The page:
Debitoor's accounting dictionary
Transaction fee

Transaction fee – what is a transaction fee?

A transaction fee is a charge that a business has to pay every time it processes a customer’s electronic payment. The cost of the transaction fee will vary depending on the service used.

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Depending on the payment processor your business uses, a transaction fee can be charged as a percentage of the transfer amount or with an additional fixed amount. For example, if you take a payment of £50, the transaction fee may be commonly between 0.5% - 5% (£0.25 - £2.50), or as a percentage with an additional charge, e.g. 2.5% + £0.30.

Transaction fees for merchants

When a customer pays for something using a credit card, the business is charged a transaction fee. It’s a somewhat complex process, and several parties make money on each transaction the business processes. Understood simply, the business taking the payment has to pay two sets of fees.

Firstly, there is an interchange fee. This is the fee that the credit card company charges for each transaction. The interchange fee is a small percentage of the transaction, plus an additional per-transaction charge. Exactly what percentage is charged will vary according to a number of factors including, the type of credit card that is used, who has issued the card, what is being bought, and how much the transaction is.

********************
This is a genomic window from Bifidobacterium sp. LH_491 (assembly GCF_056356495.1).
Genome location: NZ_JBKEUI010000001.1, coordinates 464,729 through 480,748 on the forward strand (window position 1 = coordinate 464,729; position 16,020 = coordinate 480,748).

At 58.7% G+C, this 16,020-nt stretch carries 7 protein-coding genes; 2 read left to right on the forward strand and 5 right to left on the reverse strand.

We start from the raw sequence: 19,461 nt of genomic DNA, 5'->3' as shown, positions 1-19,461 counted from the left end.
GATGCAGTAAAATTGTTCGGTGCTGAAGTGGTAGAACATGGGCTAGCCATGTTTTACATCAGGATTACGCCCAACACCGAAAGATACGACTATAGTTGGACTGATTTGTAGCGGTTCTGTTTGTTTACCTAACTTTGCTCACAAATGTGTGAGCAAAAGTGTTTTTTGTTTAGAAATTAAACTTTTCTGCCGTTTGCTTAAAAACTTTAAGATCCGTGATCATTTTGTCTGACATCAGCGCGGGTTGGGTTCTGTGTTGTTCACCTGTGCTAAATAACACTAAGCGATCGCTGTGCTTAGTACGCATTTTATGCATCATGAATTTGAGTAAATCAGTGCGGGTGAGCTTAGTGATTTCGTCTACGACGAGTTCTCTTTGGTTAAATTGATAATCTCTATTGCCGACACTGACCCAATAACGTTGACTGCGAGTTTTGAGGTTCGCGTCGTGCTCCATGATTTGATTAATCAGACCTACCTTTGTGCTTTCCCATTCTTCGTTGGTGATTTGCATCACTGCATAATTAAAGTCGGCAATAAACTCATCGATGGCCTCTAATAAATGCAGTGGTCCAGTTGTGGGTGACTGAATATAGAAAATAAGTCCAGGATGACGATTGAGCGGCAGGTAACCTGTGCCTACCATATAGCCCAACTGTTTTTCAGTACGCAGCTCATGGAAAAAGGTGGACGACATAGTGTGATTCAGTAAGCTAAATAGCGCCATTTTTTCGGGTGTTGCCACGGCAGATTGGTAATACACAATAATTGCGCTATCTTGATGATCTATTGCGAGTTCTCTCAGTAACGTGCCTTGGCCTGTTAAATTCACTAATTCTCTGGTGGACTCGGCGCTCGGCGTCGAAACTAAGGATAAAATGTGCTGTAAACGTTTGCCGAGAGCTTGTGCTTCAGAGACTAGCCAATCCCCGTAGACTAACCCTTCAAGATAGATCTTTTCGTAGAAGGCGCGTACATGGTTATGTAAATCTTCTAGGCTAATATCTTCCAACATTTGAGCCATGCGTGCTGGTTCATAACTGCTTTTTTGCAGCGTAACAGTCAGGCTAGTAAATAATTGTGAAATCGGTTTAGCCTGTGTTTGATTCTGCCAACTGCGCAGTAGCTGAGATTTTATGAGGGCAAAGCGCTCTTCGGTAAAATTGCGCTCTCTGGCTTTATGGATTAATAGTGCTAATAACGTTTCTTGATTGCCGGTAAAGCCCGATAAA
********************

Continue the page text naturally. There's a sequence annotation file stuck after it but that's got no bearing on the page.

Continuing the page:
Secondly, there’s an additional charge which comes from the merchant service provider. In some cases, this is the merchant bank, i.e. the bank that provides the merchant account and allows credit cards to be accepted by the business, or it may be an authorised independent sales organisation of the merchant bank. The additional fee that’s charged here is also a percentage of the transaction and it can also include a fixed, per-transaction amount.

Foreign transaction fees

It’s common that you incur internal transaction fees when you by something on your credit card in a foreign currency. If your card is going to charge you a foreign transaction fee, this will be explained in the card’s terms and conditions. Sometimes, a card will not charge any foreign transactions fees.

Most commonly, foreign transaction fees are charged to travellers who are abroad and use their card in another country. However, at times, they can also be added to your credit card bill when you buy something online from a foreign vendor.

Essentially, whenever you use a credit card to make a purchase that is not in your local currency, you will be charged a foreign transaction fee.

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